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Afterwards, he took command of the Army Air Forces, Pacific Ocean Areas (AAFPOA), created for unity of command for the B-29 Superfortress strategic bombing campaign from the Mariana Islands against Japan. Concurrently, he served as Deputy Commander of the 20th Air Force (20th AF) under the command of General Hap Arnold.

Harmon lobbied Headquarters AAF for operational control of all USAAF combat operations in the Pacific Ocean Area and partial operational control from his headquarters on Guam of the B-29 campaign against Japan. Wearing his AAFPOA hat, he gained control of all Army and Navy land-based bomber and fighter operations when theater commander Fleet Admiral Chester Nimitz named him commander of Task Force 93 (TF 93) Strategic Air Force, POA in December 1944.

In this new role, he clashed with General Arnold whose objective was to maintain control of 20th Air Force (20th AF) operations independent of any theater commands. During February 1945 when Harmon clashed with Major General Curtis E. LeMay, the new commander of the XXI Bomber Command about the command and use of the e Very Long Range (VLR) P-51D Mustang Fighter Groups assigned to the Twentieth Air Force as escorts for strategic bombers while Harmon felt that was an inefficient use of those fighters.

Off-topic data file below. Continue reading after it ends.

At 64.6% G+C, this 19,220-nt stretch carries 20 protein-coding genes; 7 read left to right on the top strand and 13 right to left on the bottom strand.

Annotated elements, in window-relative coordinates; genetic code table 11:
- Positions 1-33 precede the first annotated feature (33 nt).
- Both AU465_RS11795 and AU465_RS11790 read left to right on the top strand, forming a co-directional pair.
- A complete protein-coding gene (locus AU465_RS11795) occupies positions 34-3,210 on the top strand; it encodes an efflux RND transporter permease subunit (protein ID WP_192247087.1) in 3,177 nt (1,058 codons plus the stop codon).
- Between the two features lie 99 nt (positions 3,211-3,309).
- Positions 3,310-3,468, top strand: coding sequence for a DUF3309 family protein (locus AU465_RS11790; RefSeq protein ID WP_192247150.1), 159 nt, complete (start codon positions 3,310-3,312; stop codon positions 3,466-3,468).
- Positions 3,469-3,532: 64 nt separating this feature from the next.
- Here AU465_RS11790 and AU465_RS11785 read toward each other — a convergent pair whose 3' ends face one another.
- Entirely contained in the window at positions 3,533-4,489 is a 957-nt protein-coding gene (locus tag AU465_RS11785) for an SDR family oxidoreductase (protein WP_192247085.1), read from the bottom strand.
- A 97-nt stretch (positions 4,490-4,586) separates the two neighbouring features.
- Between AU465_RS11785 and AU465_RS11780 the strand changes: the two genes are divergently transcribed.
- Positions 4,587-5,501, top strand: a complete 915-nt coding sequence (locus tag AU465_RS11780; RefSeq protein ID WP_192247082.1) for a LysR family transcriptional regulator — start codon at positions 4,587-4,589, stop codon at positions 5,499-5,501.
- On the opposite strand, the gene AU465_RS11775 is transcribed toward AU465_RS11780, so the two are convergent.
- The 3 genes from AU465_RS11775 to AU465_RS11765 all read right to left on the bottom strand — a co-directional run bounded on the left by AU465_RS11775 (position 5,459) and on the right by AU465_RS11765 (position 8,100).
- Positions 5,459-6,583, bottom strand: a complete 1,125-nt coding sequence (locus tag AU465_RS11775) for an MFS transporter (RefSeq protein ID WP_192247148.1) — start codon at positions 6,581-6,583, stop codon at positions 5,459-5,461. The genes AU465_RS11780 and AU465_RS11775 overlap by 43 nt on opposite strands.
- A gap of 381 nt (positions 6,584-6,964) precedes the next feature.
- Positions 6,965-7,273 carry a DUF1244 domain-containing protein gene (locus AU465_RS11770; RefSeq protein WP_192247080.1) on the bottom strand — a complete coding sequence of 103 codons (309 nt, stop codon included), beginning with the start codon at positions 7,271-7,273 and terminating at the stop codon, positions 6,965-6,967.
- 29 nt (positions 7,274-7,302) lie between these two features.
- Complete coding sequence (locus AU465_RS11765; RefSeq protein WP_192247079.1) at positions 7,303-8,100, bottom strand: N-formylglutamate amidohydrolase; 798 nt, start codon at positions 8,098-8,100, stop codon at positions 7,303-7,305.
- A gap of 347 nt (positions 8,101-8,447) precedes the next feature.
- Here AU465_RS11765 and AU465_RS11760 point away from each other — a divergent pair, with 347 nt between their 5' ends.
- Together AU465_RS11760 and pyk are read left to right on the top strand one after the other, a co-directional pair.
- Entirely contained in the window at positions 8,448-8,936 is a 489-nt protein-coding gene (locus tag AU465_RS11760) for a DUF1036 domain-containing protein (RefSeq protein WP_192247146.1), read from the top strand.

Missing In Action
On February 25, 1945 took as a passenger aboard C-87A Liberator Express 41-24174 that departed Guam piloted by Major Francis E. Savage on a special flight transporting senior officers to Kwajalein Airfield (APO 241) as the first leg of their flight bound for Hickam Field (APO 953) then onward for meetings about the campaign against Japan in Washington, DC. Aboard was Lt. General Millard F. Harmon, Commanding General AAFPOA and Brigadier General James R. Andersen Deputy Commander of the 20th AF plus other senior staff.